Eurocentric Sympathy Forgets Beirut and Baghdad

It seems that we are constantly confronted with news reports of astonishing devastation, mass loss of life and disturbing exhibitions of inhumanity. This past week has been particularly violent with the vicious terrorist attacks in Paris and Baghdad on Friday night, as well as the attack in Beirut the night before.

The news of Paris circulated exceptionally fast, through traditional channels of news, and moreover through social media. BBC reports that the three separate attacks appear to have been carried out by three coordinated teams, whom the Islamic State (IS) militant group have claimed responsibility for in an official statement. With the use of suicide bombers and heavily armed gunmen, the terrorist organisation strategically targeted the heavily populated areas of Stade de France Stadium, Rue Ailbert and the Bataclan Concert Hall, all within an hour’s time frame. The attack resulted in 129 people killed and 352 injured, France, together with the rest of the world still reels in shock and devastation.

Problematically, the less spoken about terrorist attack occurred the night before on Thursday, the 12th of November. Beirut became a scene of massacre when two suicide bombers blew themselves up in the residential area of southern Beirut, targeting a bustling shopping district during rush hour. The area has a large population of Shiite Muslims, whom the IS view as apostates, and just as in Paris, IS has reportedly claimed responsibility for the attack thus confirming suspicions. With 41 people killed and more than 200 people wounded, the attack was the deadliest bombing in Beirut since the end of Lebanon’s civil war in 1990.

(Photo credits: BBC)

The horror of the weekend continued, when on the same night as the Paris attacks, a suicide bomber killed 18 people and wounded 41 in Baghdad. The IS claimed responsibility for this bombing at the funeral procession of a pro-government Shiite Muslim fighter, releasing an online statement that their target was "a group of rejectionist Hashid," Hashid being a term used by the IS in reference to the Shiite militia.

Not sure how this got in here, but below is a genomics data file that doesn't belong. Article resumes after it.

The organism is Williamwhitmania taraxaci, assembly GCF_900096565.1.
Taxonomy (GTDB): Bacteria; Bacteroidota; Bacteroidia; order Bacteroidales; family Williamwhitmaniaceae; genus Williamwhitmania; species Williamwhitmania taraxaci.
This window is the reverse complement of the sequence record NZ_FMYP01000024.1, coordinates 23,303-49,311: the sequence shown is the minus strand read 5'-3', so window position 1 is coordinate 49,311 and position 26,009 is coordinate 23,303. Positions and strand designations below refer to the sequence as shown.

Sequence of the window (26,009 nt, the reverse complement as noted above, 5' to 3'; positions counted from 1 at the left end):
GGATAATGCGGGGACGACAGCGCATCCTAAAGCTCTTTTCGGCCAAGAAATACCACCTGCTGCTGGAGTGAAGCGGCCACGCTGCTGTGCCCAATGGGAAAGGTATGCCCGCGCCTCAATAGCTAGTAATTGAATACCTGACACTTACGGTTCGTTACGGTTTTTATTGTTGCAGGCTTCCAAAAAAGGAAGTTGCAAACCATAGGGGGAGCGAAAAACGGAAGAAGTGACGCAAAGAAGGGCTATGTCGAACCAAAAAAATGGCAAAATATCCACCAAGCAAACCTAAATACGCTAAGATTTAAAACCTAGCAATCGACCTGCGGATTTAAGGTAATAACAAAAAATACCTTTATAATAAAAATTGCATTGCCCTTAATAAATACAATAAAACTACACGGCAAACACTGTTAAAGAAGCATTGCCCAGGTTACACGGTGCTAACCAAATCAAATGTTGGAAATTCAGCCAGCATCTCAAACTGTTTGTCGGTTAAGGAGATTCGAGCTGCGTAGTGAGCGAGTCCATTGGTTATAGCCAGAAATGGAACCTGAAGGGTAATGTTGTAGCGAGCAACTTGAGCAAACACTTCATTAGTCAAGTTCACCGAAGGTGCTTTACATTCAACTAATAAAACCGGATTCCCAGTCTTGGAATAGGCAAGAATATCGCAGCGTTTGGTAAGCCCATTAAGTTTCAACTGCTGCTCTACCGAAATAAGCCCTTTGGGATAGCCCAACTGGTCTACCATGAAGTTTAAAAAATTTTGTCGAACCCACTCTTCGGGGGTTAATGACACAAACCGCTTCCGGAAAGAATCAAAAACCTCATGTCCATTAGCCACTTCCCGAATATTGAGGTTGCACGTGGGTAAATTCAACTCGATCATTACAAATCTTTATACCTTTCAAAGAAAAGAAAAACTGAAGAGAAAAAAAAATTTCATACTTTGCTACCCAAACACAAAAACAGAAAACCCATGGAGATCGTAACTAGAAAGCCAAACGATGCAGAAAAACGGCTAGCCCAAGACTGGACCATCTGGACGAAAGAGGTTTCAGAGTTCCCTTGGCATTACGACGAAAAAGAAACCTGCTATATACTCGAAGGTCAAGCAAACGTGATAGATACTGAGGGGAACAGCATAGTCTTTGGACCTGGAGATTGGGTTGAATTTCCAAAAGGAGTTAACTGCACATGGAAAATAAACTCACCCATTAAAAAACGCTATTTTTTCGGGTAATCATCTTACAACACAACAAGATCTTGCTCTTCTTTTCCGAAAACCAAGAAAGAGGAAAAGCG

With social media and the news awash with news on Paris, it was far too easy and acceptable to go through the weekend mourning only the lives lost there. Any news on the terror in Beirut and Baghdad appeared to be buried underneath the continuous stream of information on Paris. While Paris received global sympathy, as worldwide monuments were lit up in French colours, Presidential speeches made speaking of solidarity and support, and Facebook allowed for the France filter on user’s profile pictures, Lebanon and Baghdad received no such recognition. Furthermore, Facebook’s safety check allowed those in Paris to "check in" as safe during the horror of the attacks, however those in Baghdad the same night, and Beirut the night before were unable to reassure their friends and family the same way.

(Photo credits: First Post)

Through such unequal representation in the media, society implies that the lives lost in Beirut and Baghdad mean less than those lost in Paris. Elie Fares, a Lebanese doctor, writes: “When my people died, they did not send the world into mourning. Their death was but an irrelevant fleck along the international news cycle, something that happens in THOSE parts of the world.” The disturbing lack of attention given to the terrorist attacks on Beirut and Baghdad demonstrates the disgustingly false, yet continuing notion that white lives are worth more than PoC (People of Colour) lives.

This is not an issue with how much attention Paris has received - the city rightfully deserves sympathy, mourning and unwavering support from the rest of the world in their time of grief and need, but as do the non-Western nations, like Syria and Iraq for example, that are so regularly ripped apart by terror and death, and yet not shown the same compassionate representation.